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Ever feel like servicing your members is a moving target?  We have been reading for the past 15 – 20 years that branches at credit unions and financial institutions would be significantly declining with advancements in technology such as ATMs, online banking, mobile banking and remote deposit capture.

One key to delivering services, regardless of the method, is there has to be an emotional connection. That emotional connection has to invoke feeling and commitment that ties your members to your credit union.

Technology Changes Member Relationships

The credit union office or branch has been historically the strongest identifier and service point for the membership. Over the years, technology service options have grown to offer convenience to the membership. ATMs have been a long-standing access convenience for members. Online access immediately provided members flexibility to their accounts 24/7 while sitting in their pajamas.

It is estimated that mobile phone users worldwide have increased from 700 million in 2000 to over 5 billion by 2010. Today, 90% of the population lives within range of a cell tower. Experts believe by 2020 the mobile phone will replace the computer as the primary way to access the internet.

Mobile banking will be one of the major access points by members across credit unions of all sizes. The mobile phone allows for a direct and easy way to reach members regarding promotions, financial education, or any other type of message you want to share with your membership. This type of communication can help drive behavior economics, which will benefit both the member and the credit union.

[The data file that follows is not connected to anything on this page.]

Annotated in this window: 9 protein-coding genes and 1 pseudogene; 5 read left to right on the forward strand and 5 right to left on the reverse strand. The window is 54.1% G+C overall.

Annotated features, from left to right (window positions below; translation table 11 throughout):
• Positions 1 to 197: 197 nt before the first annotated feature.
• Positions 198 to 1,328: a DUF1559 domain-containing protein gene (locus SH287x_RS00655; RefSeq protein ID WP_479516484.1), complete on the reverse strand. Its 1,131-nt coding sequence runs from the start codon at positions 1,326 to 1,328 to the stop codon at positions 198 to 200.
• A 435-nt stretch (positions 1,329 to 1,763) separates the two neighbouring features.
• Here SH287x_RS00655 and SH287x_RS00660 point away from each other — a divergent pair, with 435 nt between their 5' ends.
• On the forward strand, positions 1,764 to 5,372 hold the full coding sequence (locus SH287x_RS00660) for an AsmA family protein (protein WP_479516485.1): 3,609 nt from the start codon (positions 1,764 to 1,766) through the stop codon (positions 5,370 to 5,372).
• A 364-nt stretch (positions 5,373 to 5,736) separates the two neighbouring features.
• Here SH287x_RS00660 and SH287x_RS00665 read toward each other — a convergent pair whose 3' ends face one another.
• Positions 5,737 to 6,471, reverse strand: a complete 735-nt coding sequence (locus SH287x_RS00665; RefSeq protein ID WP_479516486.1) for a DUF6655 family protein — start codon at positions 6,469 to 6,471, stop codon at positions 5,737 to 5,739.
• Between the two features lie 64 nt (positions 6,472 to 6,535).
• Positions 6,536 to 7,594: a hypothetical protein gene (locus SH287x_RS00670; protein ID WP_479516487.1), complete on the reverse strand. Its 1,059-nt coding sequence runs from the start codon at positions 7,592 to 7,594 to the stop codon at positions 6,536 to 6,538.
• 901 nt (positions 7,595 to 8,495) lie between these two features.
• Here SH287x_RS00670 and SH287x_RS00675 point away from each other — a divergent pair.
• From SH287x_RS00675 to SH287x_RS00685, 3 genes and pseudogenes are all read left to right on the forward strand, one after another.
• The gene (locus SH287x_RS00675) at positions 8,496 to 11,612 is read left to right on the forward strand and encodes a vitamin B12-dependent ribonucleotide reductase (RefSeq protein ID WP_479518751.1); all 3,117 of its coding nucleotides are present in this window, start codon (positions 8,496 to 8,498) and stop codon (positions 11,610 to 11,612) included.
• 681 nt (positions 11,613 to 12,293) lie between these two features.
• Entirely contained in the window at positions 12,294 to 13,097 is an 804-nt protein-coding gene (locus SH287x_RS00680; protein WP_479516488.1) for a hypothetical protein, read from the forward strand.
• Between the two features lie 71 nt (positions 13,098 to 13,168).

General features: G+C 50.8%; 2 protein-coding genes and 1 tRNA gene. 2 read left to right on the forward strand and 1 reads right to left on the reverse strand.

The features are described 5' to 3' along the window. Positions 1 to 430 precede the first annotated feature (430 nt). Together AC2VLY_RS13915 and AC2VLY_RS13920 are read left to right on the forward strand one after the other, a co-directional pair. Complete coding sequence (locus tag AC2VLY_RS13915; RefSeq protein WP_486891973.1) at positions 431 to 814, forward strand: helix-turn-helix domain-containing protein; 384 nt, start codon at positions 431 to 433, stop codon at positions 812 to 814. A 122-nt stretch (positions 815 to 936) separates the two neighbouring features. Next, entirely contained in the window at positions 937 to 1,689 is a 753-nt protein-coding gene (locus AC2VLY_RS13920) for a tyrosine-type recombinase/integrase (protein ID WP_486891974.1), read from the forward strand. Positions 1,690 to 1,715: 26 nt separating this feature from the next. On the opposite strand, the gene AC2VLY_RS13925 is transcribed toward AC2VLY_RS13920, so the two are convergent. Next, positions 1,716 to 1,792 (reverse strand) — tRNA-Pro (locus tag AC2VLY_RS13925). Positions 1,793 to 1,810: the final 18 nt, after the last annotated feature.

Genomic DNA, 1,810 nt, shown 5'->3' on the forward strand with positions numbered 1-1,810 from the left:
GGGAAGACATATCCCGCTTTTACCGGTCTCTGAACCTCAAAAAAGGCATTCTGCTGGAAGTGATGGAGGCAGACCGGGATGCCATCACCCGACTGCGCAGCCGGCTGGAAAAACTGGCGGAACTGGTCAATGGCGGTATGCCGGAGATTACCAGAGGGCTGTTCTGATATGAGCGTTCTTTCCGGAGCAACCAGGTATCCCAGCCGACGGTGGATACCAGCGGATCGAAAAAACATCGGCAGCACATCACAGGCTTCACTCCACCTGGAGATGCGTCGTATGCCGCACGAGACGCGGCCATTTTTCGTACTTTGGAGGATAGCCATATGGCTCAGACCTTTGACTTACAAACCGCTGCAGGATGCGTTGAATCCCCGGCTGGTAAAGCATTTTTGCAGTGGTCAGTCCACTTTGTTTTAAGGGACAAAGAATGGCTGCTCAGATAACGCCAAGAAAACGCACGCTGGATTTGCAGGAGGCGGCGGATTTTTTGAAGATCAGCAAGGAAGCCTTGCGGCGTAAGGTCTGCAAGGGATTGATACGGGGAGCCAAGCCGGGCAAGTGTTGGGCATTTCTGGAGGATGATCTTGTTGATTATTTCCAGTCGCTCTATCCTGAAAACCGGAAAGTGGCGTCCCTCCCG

The Branch Isn't Dead Yet


Though all of these technologies over the years have increased membership access to their credit unions, human connection through a credit union branch or shared branch remains an important place for performing business. The branch should not only be for conducting a transaction, it should be a place where people want to come to have an experience.

Credit unions are reinventing their branches as a place for members to connect, not only for transactions, but also for community, internet access, or a sense of belonging through financial education training.

Consistent branding across all methods of delivering services has to be the number one objective. This is important when a grandfather and grandson are talking about financial services and one has experienced the branch and the other its mobile access, they both discuss the same impactful experience. A disconnect between the experience in a branch office and any of the technology experiences in the branding will only confuse the member by not providing a consistent message.

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